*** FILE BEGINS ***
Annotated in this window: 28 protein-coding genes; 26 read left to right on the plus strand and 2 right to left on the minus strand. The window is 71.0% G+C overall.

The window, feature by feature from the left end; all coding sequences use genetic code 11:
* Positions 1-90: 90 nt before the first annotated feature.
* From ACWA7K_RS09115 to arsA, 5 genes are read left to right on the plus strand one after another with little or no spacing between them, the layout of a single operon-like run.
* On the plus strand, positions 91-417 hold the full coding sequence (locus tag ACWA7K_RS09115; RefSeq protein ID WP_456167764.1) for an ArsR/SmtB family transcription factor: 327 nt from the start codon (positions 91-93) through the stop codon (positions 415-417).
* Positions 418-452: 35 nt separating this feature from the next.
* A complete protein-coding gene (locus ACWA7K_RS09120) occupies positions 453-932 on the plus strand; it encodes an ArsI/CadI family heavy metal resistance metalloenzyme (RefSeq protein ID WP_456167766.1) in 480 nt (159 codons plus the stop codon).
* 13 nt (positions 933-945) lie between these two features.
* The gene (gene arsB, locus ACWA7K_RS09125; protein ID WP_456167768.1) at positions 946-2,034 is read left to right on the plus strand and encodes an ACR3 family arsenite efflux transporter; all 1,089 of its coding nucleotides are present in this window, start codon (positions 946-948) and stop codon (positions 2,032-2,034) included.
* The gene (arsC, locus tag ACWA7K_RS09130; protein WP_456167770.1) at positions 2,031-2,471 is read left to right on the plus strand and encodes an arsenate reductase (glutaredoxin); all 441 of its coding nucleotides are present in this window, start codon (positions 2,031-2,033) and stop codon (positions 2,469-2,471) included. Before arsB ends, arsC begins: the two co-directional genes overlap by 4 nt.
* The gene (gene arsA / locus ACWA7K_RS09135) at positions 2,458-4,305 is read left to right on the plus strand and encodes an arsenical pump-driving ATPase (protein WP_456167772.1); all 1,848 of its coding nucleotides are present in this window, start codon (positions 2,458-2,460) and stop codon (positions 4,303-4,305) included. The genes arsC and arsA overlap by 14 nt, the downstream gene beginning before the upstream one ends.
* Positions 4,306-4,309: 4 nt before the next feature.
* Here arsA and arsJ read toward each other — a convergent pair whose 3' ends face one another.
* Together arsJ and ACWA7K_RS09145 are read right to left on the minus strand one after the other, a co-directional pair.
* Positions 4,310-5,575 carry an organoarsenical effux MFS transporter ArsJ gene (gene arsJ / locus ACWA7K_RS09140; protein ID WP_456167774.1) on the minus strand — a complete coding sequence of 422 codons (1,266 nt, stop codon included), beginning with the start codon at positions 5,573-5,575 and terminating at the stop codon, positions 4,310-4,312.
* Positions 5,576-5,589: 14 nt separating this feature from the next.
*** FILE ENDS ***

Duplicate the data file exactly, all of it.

Annotated in this window: 28 protein-coding genes; 26 read left to right on the plus strand and 2 right to left on the minus strand. The window is 71.0% G+C overall.

The window, feature by feature from the left end; all coding sequences use genetic code 11:
* Positions 1-90: 90 nt before the first annotated feature.
* From ACWA7K_RS09115 to arsA, 5 genes are read left to right on the plus strand one after another with little or no spacing between them, the layout of a single operon-like run.
* On the plus strand, positions 91-417 hold the full coding sequence (locus tag ACWA7K_RS09115; RefSeq protein ID WP_456167764.1) for an ArsR/SmtB family transcription factor: 327 nt from the start codon (positions 91-93) through the stop codon (positions 415-417).
* Positions 418-452: 35 nt separating this feature from the next.
* A complete protein-coding gene (locus ACWA7K_RS09120) occupies positions 453-932 on the plus strand; it encodes an ArsI/CadI family heavy metal resistance metalloenzyme (RefSeq protein ID WP_456167766.1) in 480 nt (159 codons plus the stop codon).
* 13 nt (positions 933-945) lie between these two features.
* The gene (gene arsB, locus ACWA7K_RS09125; protein ID WP_456167768.1) at positions 946-2,034 is read left to right on the plus strand and encodes an ACR3 family arsenite efflux transporter; all 1,089 of its coding nucleotides are present in this window, start codon (positions 946-948) and stop codon (positions 2,032-2,034) included.
* The gene (arsC, locus tag ACWA7K_RS09130; protein WP_456167770.1) at positions 2,031-2,471 is read left to right on the plus strand and encodes an arsenate reductase (glutaredoxin); all 441 of its coding nucleotides are present in this window, start codon (positions 2,031-2,033) and stop codon (positions 2,469-2,471) included. Before arsB ends, arsC begins: the two co-directional genes overlap by 4 nt.
* The gene (gene arsA / locus ACWA7K_RS09135) at positions 2,458-4,305 is read left to right on the plus strand and encodes an arsenical pump-driving ATPase (protein WP_456167772.1); all 1,848 of its coding nucleotides are present in this window, start codon (positions 2,458-2,460) and stop codon (positions 4,303-4,305) included. The genes arsC and arsA overlap by 14 nt, the downstream gene beginning before the upstream one ends.
* Positions 4,306-4,309: 4 nt before the next feature.
* Here arsA and arsJ read toward each other — a convergent pair whose 3' ends face one another.
* Together arsJ and ACWA7K_RS09145 are read right to left on the minus strand one after the other, a co-directional pair.
* Positions 4,310-5,575 carry an organoarsenical effux MFS transporter ArsJ gene (gene arsJ / locus ACWA7K_RS09140; protein ID WP_456167774.1) on the minus strand — a complete coding sequence of 422 codons (1,266 nt, stop codon included), beginning with the start codon at positions 5,573-5,575 and terminating at the stop codon, positions 4,310-4,312.
* Positions 5,576-5,589: 14 nt separating this feature from the next.